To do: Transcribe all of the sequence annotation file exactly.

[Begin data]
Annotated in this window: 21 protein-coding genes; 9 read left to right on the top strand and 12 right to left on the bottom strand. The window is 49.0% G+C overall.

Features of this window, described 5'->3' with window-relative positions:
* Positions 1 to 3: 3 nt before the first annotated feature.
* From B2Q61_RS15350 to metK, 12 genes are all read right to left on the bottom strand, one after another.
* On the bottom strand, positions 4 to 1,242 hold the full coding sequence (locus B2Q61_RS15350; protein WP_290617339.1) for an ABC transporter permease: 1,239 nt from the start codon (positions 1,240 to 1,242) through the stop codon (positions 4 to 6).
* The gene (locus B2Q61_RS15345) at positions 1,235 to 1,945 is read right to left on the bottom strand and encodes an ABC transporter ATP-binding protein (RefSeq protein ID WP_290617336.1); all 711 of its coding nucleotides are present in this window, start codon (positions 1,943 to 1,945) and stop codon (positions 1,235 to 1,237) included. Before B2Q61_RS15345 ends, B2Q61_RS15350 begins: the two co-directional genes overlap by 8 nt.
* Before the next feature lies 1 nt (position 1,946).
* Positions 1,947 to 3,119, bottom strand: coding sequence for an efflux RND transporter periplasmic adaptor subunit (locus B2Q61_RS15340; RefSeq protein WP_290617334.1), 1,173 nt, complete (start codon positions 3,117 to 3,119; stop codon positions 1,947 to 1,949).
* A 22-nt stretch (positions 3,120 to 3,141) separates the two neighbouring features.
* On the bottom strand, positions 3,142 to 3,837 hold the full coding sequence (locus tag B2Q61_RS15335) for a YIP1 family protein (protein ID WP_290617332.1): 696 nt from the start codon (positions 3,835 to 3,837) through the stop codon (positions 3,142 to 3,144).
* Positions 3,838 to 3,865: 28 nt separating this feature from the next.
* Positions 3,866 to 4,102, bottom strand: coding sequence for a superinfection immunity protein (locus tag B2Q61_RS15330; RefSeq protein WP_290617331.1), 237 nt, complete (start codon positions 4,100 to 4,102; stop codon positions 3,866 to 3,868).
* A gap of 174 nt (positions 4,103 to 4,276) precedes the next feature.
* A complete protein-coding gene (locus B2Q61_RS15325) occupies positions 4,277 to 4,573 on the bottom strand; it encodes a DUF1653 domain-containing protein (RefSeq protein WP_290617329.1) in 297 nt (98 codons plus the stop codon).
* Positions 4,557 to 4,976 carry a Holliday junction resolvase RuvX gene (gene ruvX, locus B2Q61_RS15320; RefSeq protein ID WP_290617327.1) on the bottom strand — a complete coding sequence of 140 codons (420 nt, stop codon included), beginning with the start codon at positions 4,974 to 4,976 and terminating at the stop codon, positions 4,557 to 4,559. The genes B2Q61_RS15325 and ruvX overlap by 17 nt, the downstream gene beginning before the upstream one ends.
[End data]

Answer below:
Annotated in this window: 21 protein-coding genes; 9 read left to right on the top strand and 12 right to left on the bottom strand. The window is 49.0% G+C overall.

Features of this window, described 5'->3' with window-relative positions:
* Positions 1 to 3: 3 nt before the first annotated feature.
* From B2Q61_RS15350 to metK, 12 genes are all read right to left on the bottom strand, one after another.
* On the bottom strand, positions 4 to 1,242 hold the full coding sequence (locus B2Q61_RS15350; protein WP_290617339.1) for an ABC transporter permease: 1,239 nt from the start codon (positions 1,240 to 1,242) through the stop codon (positions 4 to 6).
* The gene (locus B2Q61_RS15345) at positions 1,235 to 1,945 is read right to left on the bottom strand and encodes an ABC transporter ATP-binding protein (RefSeq protein ID WP_290617336.1); all 711 of its coding nucleotides are present in this window, start codon (positions 1,943 to 1,945) and stop codon (positions 1,235 to 1,237) included. Before B2Q61_RS15345 ends, B2Q61_RS15350 begins: the two co-directional genes overlap by 8 nt.
* Before the next feature lies 1 nt (position 1,946).
* Positions 1,947 to 3,119, bottom strand: coding sequence for an efflux RND transporter periplasmic adaptor subunit (locus B2Q61_RS15340; RefSeq protein WP_290617334.1), 1,173 nt, complete (start codon positions 3,117 to 3,119; stop codon positions 1,947 to 1,949).
* A 22-nt stretch (positions 3,120 to 3,141) separates the two neighbouring features.
* On the bottom strand, positions 3,142 to 3,837 hold the full coding sequence (locus tag B2Q61_RS15335) for a YIP1 family protein (protein ID WP_290617332.1): 696 nt from the start codon (positions 3,835 to 3,837) through the stop codon (positions 3,142 to 3,144).
* Positions 3,838 to 3,865: 28 nt separating this feature from the next.
* Positions 3,866 to 4,102, bottom strand: coding sequence for a superinfection immunity protein (locus tag B2Q61_RS15330; RefSeq protein WP_290617331.1), 237 nt, complete (start codon positions 4,100 to 4,102; stop codon positions 3,866 to 3,868).
* A gap of 174 nt (positions 4,103 to 4,276) precedes the next feature.
* A complete protein-coding gene (locus B2Q61_RS15325) occupies positions 4,277 to 4,573 on the bottom strand; it encodes a DUF1653 domain-containing protein (RefSeq protein WP_290617329.1) in 297 nt (98 codons plus the stop codon).
* Positions 4,557 to 4,976 carry a Holliday junction resolvase RuvX gene (gene ruvX, locus B2Q61_RS15320; RefSeq protein ID WP_290617327.1) on the bottom strand — a complete coding sequence of 140 codons (420 nt, stop codon included), beginning with the start codon at positions 4,974 to 4,976 and terminating at the stop codon, positions 4,557 to 4,559. The genes B2Q61_RS15325 and ruvX overlap by 17 nt, the downstream gene beginning before the upstream one ends.